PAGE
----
Top 5 Trends on the future of design
‘Exchange Piece’ explores collaboration as an act of care through an exchange between 10 early career and senior artists and designers working in pairs to explore how care in the creative process affects the way we relate and position ourselves to what we create.
Interview with architect Christine Elson about her latest online exhibition Conflated Views for DesignTO
Today, I took the dreaded GO Train. I prefer the bus because it’s more comfortable and less crowded. But because of time, I had to take it in order to make it back to Hamilton in time for a meeting at 6:30 pm.
Some competitions make sense. But when they don’t, boy does the community have an opinion about it. The Sony Centre for the Performing Arts; the Toronto Centre for the Arts; and the St. Lawrence Centre for the Arts, currently called Civic Theatres Toronto have opened up a “national public naming competition” − with a “great prize package valued at up to $2,500.00” awarded to whoever comes up with a better name than Civic Theatres Toronto for Civic Theatres Toronto.
Last September, I was part of a team that produced George Brown College’s exhibition at Canada’s first design biennial EDIT (Education, Design, Innovation, and Technology). The installation was made up of several parts: a video, a timeline, a VR experience.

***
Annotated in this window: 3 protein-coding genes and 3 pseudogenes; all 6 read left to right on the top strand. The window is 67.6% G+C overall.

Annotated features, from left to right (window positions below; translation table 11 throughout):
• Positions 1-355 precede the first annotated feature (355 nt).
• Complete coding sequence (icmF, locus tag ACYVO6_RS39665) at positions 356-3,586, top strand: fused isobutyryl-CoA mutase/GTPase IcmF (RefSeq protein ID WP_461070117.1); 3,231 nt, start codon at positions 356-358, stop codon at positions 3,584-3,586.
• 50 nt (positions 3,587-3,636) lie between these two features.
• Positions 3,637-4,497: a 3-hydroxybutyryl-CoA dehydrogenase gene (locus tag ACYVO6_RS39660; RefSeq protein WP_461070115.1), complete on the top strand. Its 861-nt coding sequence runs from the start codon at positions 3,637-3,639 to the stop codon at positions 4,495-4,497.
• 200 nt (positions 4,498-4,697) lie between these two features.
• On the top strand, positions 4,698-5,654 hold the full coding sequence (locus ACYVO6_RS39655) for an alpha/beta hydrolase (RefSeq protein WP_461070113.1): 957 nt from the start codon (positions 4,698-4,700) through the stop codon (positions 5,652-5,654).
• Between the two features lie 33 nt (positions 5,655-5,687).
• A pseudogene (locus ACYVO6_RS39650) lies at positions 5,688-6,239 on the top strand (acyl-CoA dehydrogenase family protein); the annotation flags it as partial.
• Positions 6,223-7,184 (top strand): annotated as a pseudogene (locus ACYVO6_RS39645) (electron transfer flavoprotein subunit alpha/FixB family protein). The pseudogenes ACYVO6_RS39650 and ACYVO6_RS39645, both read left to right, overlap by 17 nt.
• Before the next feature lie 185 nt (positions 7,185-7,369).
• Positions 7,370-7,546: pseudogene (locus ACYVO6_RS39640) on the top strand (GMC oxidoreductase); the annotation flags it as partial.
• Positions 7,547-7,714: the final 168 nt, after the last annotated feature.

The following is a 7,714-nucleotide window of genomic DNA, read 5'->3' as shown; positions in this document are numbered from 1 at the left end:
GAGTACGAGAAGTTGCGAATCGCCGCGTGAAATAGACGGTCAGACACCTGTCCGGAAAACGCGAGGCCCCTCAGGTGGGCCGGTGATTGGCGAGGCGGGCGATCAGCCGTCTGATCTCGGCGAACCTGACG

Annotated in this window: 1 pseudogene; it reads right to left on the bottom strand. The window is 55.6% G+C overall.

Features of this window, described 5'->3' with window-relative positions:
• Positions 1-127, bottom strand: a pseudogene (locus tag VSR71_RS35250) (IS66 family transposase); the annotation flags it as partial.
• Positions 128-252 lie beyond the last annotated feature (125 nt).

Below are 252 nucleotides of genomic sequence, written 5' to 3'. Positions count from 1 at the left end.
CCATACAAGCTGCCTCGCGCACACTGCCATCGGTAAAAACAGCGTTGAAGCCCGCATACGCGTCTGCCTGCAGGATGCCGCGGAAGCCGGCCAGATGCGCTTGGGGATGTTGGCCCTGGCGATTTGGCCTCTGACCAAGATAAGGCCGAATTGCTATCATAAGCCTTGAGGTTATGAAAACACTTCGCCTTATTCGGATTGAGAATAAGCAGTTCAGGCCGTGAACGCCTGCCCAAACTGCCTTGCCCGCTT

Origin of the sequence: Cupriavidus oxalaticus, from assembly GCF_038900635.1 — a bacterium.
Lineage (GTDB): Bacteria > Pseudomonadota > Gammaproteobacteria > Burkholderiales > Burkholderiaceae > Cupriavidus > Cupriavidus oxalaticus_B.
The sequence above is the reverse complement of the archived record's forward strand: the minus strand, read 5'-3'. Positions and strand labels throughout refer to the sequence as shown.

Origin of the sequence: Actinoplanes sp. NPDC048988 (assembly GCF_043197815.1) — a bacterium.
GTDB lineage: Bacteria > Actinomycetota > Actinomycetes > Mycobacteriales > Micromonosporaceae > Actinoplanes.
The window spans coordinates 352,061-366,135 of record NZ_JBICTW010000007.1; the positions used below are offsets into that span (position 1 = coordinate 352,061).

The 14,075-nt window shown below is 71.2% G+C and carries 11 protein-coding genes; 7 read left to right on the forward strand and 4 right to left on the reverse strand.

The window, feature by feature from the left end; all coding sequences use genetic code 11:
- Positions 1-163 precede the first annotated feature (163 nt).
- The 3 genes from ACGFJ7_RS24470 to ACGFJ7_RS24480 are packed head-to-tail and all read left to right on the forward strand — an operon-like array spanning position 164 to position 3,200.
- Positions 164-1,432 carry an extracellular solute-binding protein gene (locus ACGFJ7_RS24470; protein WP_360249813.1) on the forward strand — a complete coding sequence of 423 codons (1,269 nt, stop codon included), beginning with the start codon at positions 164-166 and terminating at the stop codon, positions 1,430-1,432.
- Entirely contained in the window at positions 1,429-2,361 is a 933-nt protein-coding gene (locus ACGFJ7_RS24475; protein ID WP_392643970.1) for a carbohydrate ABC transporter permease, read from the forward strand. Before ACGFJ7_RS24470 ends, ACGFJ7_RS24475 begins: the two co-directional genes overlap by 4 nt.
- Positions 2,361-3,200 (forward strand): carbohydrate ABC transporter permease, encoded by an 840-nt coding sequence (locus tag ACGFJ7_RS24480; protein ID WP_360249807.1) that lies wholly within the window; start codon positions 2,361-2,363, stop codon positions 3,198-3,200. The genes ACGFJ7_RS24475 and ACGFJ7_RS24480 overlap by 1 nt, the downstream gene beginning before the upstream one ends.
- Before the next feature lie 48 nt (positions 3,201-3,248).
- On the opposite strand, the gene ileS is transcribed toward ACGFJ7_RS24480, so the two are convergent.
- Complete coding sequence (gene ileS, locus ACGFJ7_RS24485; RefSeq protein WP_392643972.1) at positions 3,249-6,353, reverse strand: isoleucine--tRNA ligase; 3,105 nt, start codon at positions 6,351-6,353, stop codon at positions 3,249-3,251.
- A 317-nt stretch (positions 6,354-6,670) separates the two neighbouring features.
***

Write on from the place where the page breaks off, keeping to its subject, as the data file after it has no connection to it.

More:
Currently on show at the Gladstone Hotel is Ryerson University’s third-year Image Arts photography students have come together in a collaborative effort to present Fragments, a visual dialogue which centers on human experience.
Last night I trekked across the city to see the opening of “Now and Then” a video-art exhibition developed by the RT Collective in collaboration with the Canadian Lesbian and Gay Archives (CLGA), Myseum of Toronto and the Gladstone Hotel.
As we go about our daily lives, we encounter spaces designed to shape and regulate our behaviour. In A wall is just a wall, Kapwani Kiwanga exposes the mechanisms of these underlying structures through wall paint inspired by colour theory and targeted fluorescent lighting.
Objects contain meanings beyond their materiality, meanings that we bring to them or receive from them. Objects are the result of an action, entail traces of human gestures and evoke reactions or memories. They have the potential to be read collectively or personally. Maria Hupfield’s artistic practice reveals the way objects can trigger relationships between humans or environments.